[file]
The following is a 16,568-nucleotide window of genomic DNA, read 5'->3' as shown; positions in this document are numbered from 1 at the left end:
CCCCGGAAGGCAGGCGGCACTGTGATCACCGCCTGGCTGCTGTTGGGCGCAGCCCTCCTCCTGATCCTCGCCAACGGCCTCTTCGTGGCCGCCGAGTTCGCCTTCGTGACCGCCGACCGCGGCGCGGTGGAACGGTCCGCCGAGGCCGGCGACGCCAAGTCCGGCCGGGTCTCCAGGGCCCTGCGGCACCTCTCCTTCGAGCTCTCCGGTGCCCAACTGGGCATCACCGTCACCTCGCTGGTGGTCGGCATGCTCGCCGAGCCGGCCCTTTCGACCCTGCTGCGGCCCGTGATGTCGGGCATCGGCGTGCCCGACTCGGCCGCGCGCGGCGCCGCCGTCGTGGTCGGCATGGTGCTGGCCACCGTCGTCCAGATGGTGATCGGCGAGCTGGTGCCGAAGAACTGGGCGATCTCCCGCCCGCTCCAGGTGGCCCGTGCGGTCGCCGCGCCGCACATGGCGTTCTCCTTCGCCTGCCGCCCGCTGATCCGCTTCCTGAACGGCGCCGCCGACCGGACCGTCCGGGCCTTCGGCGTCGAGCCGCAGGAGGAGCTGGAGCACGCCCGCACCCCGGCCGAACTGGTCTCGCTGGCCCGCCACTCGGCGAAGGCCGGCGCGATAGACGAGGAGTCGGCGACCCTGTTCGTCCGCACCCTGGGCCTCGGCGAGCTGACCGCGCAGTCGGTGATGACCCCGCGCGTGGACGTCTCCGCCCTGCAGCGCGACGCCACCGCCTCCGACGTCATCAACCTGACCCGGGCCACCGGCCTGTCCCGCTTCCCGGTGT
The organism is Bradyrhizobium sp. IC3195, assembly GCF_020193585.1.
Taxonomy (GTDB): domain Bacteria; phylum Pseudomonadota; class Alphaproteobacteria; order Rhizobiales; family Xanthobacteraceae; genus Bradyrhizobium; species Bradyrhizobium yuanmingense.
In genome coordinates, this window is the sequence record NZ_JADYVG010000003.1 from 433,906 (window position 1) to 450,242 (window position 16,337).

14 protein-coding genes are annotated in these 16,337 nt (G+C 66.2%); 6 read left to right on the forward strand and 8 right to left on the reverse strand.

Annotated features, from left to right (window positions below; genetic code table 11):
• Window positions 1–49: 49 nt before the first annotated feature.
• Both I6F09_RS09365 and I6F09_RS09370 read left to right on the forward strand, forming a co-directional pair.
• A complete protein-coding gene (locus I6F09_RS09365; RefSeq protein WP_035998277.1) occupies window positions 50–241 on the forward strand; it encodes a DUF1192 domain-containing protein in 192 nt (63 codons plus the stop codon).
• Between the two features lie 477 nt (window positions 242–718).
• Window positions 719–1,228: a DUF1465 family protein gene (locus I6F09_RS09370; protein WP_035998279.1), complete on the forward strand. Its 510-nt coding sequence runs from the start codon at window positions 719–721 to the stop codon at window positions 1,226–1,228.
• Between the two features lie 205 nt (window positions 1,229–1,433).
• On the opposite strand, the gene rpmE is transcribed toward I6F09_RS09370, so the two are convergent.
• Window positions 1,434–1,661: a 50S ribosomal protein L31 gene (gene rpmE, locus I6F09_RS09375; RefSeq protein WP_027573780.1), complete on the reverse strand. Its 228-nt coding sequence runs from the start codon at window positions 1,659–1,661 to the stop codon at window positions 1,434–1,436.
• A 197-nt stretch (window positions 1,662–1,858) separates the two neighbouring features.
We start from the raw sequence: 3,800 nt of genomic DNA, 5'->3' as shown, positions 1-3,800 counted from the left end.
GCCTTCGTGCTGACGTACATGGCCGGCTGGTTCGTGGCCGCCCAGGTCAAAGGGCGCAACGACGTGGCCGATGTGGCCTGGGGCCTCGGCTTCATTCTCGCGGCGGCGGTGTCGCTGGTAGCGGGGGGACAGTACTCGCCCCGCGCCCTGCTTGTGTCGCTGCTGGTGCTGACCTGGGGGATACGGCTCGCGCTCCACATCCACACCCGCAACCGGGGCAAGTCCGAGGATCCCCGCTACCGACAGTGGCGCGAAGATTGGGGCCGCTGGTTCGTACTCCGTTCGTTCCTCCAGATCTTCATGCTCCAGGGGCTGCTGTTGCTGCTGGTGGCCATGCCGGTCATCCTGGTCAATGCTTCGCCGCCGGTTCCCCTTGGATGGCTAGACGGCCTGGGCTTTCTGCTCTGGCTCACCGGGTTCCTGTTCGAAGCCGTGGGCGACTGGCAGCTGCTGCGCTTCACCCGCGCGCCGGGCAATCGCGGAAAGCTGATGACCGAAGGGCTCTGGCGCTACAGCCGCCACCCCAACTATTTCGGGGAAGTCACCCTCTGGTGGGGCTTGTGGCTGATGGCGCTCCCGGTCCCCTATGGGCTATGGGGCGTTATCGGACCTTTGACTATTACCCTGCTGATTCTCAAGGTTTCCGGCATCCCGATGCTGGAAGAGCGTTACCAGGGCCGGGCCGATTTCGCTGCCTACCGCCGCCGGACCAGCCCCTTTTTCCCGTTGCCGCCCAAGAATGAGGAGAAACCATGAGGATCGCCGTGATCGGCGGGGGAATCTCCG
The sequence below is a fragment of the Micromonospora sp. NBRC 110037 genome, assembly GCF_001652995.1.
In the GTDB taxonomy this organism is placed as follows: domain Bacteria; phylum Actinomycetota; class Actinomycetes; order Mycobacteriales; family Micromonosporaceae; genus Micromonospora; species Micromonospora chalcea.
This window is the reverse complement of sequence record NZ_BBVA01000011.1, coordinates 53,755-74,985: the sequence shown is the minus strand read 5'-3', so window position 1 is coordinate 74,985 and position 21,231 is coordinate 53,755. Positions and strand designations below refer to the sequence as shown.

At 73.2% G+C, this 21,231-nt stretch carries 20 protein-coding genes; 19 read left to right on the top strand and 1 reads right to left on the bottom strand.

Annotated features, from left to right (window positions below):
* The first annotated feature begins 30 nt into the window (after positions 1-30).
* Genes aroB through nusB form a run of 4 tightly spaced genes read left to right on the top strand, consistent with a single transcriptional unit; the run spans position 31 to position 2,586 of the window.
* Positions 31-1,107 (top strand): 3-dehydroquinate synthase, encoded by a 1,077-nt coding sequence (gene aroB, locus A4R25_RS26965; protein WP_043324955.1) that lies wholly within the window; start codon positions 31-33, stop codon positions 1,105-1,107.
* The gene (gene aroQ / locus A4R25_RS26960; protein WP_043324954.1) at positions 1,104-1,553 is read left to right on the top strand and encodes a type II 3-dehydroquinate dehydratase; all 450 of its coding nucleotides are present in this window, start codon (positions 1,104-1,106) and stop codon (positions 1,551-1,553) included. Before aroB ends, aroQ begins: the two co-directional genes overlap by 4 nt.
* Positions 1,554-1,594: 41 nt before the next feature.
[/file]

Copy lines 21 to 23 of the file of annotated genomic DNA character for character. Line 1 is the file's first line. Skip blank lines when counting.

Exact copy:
This window is the reverse complement of sequence record NZ_BBVA01000011.1, coordinates 53,755-74,985: the sequence shown is the minus strand read 5'-3', so window position 1 is coordinate 74,985 and position 21,231 is coordinate 53,755. Positions and strand designations below refer to the sequence as shown.

At 73.2% G+C, this 21,231-nt stretch carries 20 protein-coding genes; 19 read left to right on the top strand and 1 reads right to left on the bottom strand.

Annotated features, from left to right (window positions below):